Thursday, June 23, 2016

Guest Post: Isabella Bird: A Lady’s Life Breaking Boundaries




The nineteenth century was a fantastic decade for scandalous women, as more and more strong-minded, early feminists were stepping out of their male counterpart’s shadows to make their own names on the world’s stage.

In literature, this decade saw Mary Shelly galvanize readers with her controversial thriller, “Frankenstein,” and the Bronte sisters tear at the heartstrings of many—albeit not under their own names. However, one female writer from the 1800s overstepped so many of her
assigned gender roles at the time that publishing under her own name was probably one of the least controversial of her actions.

Isabella Bird was one of the most outspoken and daring adventuresses of her time, and although her first book was published anonymously, her age-old classic “A Ladies Life In the Rocky Mountains” proudly bore her birth name in all its feminine glory.

Early Outcry

Born Isabella Lucy Bird in 1831 to a devout Reverend in a small town in Yorkshire, she was known from an early age as having a smart mouth and quick wit. Reports have surfaced of an eager young Bird, fearlessly questioning an MP during his campaign trail, "Did you tell my father my sister was so pretty because you wanted his vote?”

It was this genuine interest and curiosity in the ways of the world that propelled her forward with eager drive and soon became her defining feature after long-term poor health brought complications to her life that she could have never imagined.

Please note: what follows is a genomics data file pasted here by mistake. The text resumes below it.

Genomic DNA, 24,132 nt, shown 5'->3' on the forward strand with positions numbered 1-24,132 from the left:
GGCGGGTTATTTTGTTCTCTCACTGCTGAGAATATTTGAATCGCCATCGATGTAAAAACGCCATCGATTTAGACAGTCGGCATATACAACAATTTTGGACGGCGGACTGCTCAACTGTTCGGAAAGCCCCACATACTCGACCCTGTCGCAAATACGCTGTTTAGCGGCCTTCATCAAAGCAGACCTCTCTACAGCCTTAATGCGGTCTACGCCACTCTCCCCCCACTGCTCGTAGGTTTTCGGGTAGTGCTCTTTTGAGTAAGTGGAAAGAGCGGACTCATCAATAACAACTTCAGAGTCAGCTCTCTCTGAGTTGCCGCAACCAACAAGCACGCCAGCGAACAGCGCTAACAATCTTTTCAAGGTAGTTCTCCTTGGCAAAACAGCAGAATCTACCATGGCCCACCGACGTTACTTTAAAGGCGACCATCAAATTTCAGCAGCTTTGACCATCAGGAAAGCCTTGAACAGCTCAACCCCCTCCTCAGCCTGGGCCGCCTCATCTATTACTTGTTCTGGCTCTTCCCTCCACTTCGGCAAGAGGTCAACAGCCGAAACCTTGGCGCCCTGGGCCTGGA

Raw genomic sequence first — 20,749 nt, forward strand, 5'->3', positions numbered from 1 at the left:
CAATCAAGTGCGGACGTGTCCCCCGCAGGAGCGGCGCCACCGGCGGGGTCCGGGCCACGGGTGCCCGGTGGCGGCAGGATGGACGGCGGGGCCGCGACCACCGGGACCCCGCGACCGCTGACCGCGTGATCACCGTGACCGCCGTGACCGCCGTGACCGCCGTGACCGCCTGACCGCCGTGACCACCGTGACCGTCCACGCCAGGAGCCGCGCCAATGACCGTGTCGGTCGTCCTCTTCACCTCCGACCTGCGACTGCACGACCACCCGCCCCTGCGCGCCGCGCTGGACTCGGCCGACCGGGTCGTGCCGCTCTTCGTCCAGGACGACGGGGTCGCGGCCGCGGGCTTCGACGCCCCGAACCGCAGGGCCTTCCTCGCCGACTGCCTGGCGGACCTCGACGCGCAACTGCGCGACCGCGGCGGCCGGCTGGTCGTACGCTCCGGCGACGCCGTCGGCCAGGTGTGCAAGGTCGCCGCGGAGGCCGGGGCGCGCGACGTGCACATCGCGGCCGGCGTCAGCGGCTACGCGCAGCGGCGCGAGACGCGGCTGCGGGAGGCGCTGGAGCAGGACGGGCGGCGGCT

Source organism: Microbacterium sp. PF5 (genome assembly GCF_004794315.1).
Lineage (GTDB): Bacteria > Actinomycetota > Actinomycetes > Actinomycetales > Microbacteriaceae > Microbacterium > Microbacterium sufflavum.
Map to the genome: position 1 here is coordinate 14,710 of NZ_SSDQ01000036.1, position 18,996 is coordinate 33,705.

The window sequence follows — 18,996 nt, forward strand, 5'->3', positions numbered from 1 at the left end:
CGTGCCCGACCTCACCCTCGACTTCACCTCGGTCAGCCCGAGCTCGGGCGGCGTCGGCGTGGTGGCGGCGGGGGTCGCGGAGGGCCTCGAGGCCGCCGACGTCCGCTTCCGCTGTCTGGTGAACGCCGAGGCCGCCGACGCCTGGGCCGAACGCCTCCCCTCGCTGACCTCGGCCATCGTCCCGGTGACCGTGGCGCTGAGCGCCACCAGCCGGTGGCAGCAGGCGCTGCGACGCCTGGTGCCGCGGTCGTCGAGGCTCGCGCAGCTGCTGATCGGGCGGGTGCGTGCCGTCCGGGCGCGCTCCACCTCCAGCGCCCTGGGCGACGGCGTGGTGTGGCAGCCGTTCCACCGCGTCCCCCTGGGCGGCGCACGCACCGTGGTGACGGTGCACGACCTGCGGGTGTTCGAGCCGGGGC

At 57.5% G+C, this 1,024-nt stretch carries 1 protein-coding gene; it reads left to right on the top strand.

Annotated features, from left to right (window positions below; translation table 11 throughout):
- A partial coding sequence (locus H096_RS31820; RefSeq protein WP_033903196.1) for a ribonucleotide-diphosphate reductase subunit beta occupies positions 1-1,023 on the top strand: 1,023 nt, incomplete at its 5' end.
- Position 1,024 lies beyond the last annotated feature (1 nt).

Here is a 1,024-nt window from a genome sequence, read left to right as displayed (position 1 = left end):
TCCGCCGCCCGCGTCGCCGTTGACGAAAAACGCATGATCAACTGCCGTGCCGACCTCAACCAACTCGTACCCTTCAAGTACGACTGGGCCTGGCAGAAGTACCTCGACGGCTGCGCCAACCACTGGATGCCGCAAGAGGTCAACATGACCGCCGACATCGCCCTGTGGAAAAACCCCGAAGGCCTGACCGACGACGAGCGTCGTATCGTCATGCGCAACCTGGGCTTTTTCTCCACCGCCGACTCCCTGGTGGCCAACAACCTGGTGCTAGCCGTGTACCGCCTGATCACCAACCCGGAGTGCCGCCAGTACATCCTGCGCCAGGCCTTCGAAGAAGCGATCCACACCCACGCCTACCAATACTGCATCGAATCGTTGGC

In reality, this illness was a pivotal moment for Bird, as the family doctor recommended fresh air as a cure for her ailments. Leading to the beginning of her traveling life, this instigated several summers spent in Scotland, followed by a trip to America, which was pre-empted by a sizable donation from her father and a weary warning to not come back until it was spent. It seemed her sharp intelligence and opened minded nature was all too much for her humble evangelical home life.


Overcoming Obstacles

Early accounts of Bird’s poor health described her as frail, a chronic insomniac, sufferer of stress headaches and several problems with her spine. Later on, a tumor was removed from around this area but her health problems still continued into later life.

Despite the fact that traveling with these constant discomforts must have taken its toll, the wandering adventuress had been bitten by the travel bug, and from here on, things were only set to become more epic.

Her next solo voyage took her to Australia, before quickly returning stateside to visit the tropical island of Hawaii. Here, she wrote her second book “The Hawaiian Archipelago” and spent her time hiking some of the greatest mountains in the area. It wasn’t until she heard that the air in Colorado, then a newly formed state, was incredibly healing for the sick and infirmed that she packed her bags again and set off on perhaps the most prominent adventures of her life.


The Rocky Mountains Years